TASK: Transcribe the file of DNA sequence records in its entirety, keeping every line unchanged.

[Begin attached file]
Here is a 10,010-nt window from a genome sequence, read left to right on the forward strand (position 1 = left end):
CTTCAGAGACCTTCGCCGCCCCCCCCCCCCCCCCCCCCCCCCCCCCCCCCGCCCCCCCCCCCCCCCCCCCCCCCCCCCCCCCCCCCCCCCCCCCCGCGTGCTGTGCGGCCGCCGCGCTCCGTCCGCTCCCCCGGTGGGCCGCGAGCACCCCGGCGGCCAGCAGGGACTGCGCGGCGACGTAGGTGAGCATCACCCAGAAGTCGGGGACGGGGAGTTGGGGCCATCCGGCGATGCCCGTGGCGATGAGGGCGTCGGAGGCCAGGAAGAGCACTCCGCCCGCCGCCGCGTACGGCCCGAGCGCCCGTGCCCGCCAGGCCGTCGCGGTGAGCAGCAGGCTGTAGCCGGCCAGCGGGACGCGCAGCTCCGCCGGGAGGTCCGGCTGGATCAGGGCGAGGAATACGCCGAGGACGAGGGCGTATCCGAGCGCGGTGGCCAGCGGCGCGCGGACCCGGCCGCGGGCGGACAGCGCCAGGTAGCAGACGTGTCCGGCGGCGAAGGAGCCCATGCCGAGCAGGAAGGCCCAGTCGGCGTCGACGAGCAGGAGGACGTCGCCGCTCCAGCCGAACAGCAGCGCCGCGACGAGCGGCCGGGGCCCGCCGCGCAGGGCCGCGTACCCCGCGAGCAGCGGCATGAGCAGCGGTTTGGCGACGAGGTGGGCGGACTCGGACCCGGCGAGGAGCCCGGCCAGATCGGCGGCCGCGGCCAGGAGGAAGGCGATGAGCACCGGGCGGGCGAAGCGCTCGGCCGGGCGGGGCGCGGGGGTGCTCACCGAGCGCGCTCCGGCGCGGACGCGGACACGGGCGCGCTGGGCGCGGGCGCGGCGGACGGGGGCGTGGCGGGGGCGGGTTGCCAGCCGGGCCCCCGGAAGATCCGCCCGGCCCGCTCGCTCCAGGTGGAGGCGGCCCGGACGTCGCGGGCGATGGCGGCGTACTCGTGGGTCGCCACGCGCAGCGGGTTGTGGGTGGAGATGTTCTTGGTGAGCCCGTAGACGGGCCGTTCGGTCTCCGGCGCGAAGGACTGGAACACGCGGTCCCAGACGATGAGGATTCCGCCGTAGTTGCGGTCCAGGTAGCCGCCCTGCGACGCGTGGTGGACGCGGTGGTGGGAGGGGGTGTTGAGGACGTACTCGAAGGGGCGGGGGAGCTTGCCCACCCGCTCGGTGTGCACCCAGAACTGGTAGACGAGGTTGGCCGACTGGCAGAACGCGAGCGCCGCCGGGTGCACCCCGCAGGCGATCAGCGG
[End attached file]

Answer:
Here is a 10,010-nt window from a genome sequence, read left to right on the forward strand (position 1 = left end):
CTTCAGAGACCTTCGCCGCCCCCCCCCCCCCCCCCCCCCCCCCCCCCCCCGCCCCCCCCCCCCCCCCCCCCCCCCCCCCCCCCCCCCCCCCCCCCGCGTGCTGTGCGGCCGCCGCGCTCCGTCCGCTCCCCCGGTGGGCCGCGAGCACCCCGGCGGCCAGCAGGGACTGCGCGGCGACGTAGGTGAGCATCACCCAGAAGTCGGGGACGGGGAGTTGGGGCCATCCGGCGATGCCCGTGGCGATGAGGGCGTCGGAGGCCAGGAAGAGCACTCCGCCCGCCGCCGCGTACGGCCCGAGCGCCCGTGCCCGCCAGGCCGTCGCGGTGAGCAGCAGGCTGTAGCCGGCCAGCGGGACGCGCAGCTCCGCCGGGAGGTCCGGCTGGATCAGGGCGAGGAATACGCCGAGGACGAGGGCGTATCCGAGCGCGGTGGCCAGCGGCGCGCGGACCCGGCCGCGGGCGGACAGCGCCAGGTAGCAGACGTGTCCGGCGGCGAAGGAGCCCATGCCGAGCAGGAAGGCCCAGTCGGCGTCGACGAGCAGGAGGACGTCGCCGCTCCAGCCGAACAGCAGCGCCGCGACGAGCGGCCGGGGCCCGCCGCGCAGGGCCGCGTACCCCGCGAGCAGCGGCATGAGCAGCGGTTTGGCGACGAGGTGGGCGGACTCGGACCCGGCGAGGAGCCCGGCCAGATCGGCGGCCGCGGCCAGGAGGAAGGCGATGAGCACCGGGCGGGCGAAGCGCTCGGCCGGGCGGGGCGCGGGGGTGCTCACCGAGCGCGCTCCGGCGCGGACGCGGACACGGGCGCGCTGGGCGCGGGCGCGGCGGACGGGGGCGTGGCGGGGGCGGGTTGCCAGCCGGGCCCCCGGAAGATCCGCCCGGCCCGCTCGCTCCAGGTGGAGGCGGCCCGGACGTCGCGGGCGATGGCGGCGTACTCGTGGGTCGCCACGCGCAGCGGGTTGTGGGTGGAGATGTTCTTGGTGAGCCCGTAGACGGGCCGTTCGGTCTCCGGCGCGAAGGACTGGAACACGCGGTCCCAGACGATGAGGATTCCGCCGTAGTTGCGGTCCAGGTAGCCGCCCTGCGACGCGTGGTGGACGCGGTGGTGGGAGGGGGTGTTGAGGACGTACTCGAAGGGGCGGGGGAGCTTGCCCACCCGCTCGGTGTGCACCCAGAACTGGTAGACGAGGTTGGCCGACTGGCAGAACGCGAGCGCCGCCGGGTGCACCCCGCAGGCGATCAGCGG